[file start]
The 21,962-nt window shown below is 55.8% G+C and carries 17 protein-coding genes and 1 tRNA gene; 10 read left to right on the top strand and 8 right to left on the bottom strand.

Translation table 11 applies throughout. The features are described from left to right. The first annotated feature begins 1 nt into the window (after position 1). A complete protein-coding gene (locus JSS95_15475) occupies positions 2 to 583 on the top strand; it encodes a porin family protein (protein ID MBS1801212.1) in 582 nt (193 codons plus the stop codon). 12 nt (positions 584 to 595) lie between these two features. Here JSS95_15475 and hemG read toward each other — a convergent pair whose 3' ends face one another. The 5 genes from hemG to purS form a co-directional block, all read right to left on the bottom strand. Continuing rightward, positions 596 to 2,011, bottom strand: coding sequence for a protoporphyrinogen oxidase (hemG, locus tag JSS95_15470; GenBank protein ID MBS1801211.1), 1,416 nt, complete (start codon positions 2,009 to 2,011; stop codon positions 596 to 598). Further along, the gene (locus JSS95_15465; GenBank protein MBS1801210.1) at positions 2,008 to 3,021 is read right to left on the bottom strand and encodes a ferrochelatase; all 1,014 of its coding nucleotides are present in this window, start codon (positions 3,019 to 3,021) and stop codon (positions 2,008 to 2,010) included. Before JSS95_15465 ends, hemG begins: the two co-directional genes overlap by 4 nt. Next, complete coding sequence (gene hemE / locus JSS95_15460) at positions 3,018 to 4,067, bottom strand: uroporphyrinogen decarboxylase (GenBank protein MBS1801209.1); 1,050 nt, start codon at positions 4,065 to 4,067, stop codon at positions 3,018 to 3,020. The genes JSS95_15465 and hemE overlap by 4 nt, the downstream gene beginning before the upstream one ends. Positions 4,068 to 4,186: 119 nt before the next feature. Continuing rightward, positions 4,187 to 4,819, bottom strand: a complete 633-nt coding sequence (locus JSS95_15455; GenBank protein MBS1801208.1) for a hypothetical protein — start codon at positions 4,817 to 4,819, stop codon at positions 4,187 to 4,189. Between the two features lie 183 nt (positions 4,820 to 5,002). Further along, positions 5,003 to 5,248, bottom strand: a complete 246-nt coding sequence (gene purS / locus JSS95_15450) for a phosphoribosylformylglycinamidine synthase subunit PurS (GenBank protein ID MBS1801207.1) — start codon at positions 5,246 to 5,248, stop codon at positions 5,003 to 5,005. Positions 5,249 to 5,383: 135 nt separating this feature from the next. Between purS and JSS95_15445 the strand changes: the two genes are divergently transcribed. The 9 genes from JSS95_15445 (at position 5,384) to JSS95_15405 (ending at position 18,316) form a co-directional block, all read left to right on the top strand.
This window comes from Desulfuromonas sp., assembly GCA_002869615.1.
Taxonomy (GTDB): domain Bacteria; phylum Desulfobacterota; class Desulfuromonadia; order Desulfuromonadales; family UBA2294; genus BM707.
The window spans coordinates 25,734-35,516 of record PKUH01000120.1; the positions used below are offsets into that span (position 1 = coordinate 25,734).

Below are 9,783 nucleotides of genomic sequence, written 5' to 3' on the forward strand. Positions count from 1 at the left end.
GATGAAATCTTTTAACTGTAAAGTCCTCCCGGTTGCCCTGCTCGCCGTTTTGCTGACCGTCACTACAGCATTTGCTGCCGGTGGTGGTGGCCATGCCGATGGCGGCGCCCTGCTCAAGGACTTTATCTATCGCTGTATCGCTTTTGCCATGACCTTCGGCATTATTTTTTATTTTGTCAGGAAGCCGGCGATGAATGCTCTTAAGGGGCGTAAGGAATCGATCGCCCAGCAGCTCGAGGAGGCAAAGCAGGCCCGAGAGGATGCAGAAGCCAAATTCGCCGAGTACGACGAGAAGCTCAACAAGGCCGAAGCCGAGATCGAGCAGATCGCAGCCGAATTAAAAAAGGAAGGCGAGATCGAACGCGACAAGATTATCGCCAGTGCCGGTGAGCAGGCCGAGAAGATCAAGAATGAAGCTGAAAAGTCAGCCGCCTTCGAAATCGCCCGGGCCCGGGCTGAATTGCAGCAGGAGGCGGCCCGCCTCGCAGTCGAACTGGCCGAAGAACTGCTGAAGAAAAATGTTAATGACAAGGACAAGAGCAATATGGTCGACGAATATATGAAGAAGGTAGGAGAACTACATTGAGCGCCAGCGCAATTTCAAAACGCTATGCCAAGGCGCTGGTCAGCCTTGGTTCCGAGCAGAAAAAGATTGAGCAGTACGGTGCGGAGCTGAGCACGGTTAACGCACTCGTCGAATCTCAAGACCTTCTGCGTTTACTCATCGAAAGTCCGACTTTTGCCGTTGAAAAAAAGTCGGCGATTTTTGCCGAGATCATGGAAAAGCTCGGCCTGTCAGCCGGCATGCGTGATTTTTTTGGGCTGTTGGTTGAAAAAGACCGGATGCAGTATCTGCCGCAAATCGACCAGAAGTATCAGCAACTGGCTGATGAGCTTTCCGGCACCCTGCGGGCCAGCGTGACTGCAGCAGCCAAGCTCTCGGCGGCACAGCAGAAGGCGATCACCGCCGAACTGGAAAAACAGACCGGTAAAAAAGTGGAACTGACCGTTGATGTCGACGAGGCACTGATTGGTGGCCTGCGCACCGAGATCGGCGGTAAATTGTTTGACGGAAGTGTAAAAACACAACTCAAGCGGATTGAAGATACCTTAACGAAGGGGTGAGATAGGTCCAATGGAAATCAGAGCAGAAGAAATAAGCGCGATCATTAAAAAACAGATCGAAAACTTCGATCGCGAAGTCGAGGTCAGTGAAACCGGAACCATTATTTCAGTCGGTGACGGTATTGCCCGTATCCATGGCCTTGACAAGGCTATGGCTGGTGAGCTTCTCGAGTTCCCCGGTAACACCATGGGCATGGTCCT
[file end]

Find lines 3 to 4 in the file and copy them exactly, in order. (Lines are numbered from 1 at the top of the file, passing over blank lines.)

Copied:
This window comes from Desulfuromonas sp., assembly GCA_002869615.1.
Taxonomy (GTDB): domain Bacteria; phylum Desulfobacterota; class Desulfuromonadia; order Desulfuromonadales; family UBA2294; genus BM707.